After feeling lost and confused while experiencing their own sexual health issues, Stephanie Estey and Daphne Chen decided to open their own clinic, TBD Health.
“We often felt like we weren’t sure what to do,” said Estey. “Whether it was a one-night stand or a condom breaking, in those moments of panic we weren’t sure who to turn to.”
Initially, the co-founders began offering at-home sexually transmitted infection testing kits, with the idea of making it easier for individuals to test at home and reduce any anxiety or stigma. Now, Estey and Chen are opening the doors of their second in-person location of TBD Health in Denver’s ballpark district at 2101 Larimer St. on Oct. 4. The healthcare hub is a sex-positive space where individuals can access comprehensive sexual healthcare.
“We really set out to build something that felt sex-positive, nonjudgmental, human, and approachable. Something that people could access in a way that felt comfortable for them,” said Estey.
The opening of the healthcare hub comes months after the Center for Disease Control and Prevention released the 2021 STD surveillance data, which reported an increase in STI cases across the country. And Denver is no exception. Dr. Zeeshan Ahmed, an emergency medicine specialist at AFC Urgent Care in Denver, said STIs are a very common thing they see at urgent care.
“I’ve been practicing for 16 years now and anecdotally, I’ve noticed an increase in STIs,” Dr. Ahmed said. “We see patients that are young and healthy, they come to us for periodic STI testing, but we also treat a number of STIs. It’s a very common thing.”
Lacy Mulleavey, prevention and field services program manager for the Colorado Department of Public Health and Environment, has primarily worked in the office of HIV/STI and viral hepatitis for the past 12 years, where they have seen an increase in cases throughout the state.
“It’s evident that the burden of STIs has been increasing over the years,” Mulleavey said. “We have seen the most drastic increase in syphilis—from 2021 to 2022 we saw a 35% increase.”
While there can be multiple factors that contribute to the increase in cases, Dr. Ahmed believes there are four main components causing issues.
“We can’t point to one specific factor, but I think it’s the combination of funding for campaigns have reduced, condom use has decreased, online dating, hook up apps has contributed, and I think the increase in risky sexual behavior,” he said.
Although COVID-19 has largely been left in the past, Mulleavey said it also played a role in the increase of cases, by stretching the public health workforce thin and causing a limitation in testing sites around communities.
“We had individuals who were providing services and they got deployed to doing COVID outreach and deployed to doing monkeypox. When we were referring people to testing, there weren’t places because clinics were shutting down,” she said.
One important aspect of remedying the increase in STIs is to combat social stigma, which Mulleavey said can have a big impact on how and when people access sexual health services. However, she said it is important to acknowledge that anyone who is sexually active can get an STI and there are many ways to prevent these forms of infections, some as simple as an open and honest conversation with your partner.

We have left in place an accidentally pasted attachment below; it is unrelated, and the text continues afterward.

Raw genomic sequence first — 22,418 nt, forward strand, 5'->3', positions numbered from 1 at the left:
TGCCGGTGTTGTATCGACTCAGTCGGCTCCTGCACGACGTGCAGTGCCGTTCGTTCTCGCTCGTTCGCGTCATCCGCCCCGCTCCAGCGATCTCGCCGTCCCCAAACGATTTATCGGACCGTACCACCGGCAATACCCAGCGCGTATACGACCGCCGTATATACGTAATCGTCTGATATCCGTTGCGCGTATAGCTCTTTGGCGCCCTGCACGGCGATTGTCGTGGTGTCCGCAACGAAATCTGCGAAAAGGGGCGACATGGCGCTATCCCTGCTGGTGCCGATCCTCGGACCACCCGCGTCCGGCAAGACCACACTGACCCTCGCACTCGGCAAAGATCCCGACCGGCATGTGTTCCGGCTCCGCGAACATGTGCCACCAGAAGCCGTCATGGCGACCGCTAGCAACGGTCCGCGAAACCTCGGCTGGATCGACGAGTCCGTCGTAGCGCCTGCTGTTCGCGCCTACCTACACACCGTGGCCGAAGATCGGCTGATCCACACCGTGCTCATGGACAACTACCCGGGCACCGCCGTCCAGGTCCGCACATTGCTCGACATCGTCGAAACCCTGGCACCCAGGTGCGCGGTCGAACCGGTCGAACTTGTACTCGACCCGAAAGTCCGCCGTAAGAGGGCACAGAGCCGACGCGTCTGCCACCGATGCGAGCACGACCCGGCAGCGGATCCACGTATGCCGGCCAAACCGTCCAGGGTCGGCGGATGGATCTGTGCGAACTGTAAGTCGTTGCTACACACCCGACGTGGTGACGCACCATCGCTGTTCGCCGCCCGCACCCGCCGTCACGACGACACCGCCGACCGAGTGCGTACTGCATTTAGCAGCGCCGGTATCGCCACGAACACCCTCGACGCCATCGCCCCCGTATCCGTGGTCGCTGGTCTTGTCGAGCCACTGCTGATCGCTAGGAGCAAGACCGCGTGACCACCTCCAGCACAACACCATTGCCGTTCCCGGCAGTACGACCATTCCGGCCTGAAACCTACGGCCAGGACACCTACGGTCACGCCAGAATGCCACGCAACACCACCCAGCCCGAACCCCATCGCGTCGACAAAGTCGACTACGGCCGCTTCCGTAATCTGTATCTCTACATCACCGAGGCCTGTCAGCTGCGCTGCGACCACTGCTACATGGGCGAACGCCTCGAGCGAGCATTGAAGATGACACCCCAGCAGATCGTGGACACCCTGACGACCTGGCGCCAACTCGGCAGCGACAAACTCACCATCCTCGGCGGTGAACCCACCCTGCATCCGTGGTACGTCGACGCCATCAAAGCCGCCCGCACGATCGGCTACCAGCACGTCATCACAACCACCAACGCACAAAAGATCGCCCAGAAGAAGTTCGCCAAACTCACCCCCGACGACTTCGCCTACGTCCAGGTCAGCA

“The easiest ways to prevent an STI are going to be through condom use, making sure you talk to your partners, getting tested and maybe perhaps getting tested with them,” Mulleavey said. “If testing positive, make sure that you are getting treated as soon as possible.”
For many people, STI symptoms can be asymptomatic. Dr. Ahmed says symptoms can vary depending on the infection. He has encountered patients who visit his location for recurrent STI testing, but for many this possibility may be difficult or uncomfortable. The TBD Health team has taken this issue into consideration and has created multi-platform hybrid care.
“When it comes to sexual health, people want to access it differently,” Estey said. “Some people want to have a private experience at home where you can go online, order a kit, and have it shipped to you. Other people prefer to talk to someone. We’ve really tried to build TBD to be as comfortable for so many different people and how accessing sexual healthcare feels [right] to them.”
The modern 1,400-square-foot TBD Health facility will be equipped with sensitivity-trained, trauma-aware clinicians who offer a shame-free environment.
“We ask about pronouns, ask if it’s okay to touch you, walk you through all the steps that will happen in an appointment, so you feel comfortable,” Estey said.
They will offer patients access to STI testing, birth control, exams, treatments, and in-person or telemedicine consultations at an affordable price.
Aside from the variety of services, TBD Health will also offer coaching sessions and community workshops to help better understand individuals’ sexual health. Estey and Chen chose the LoDo neighborhood because they believe TBD Health will be most beneficial to the surrounding communities.
“We really tried to build TBD to be as comfortable for so many different people,” Estey said. “If people are looking at how they can have a great sex life in all the different factors, not just the medical side of things, TBD is a place they can come.”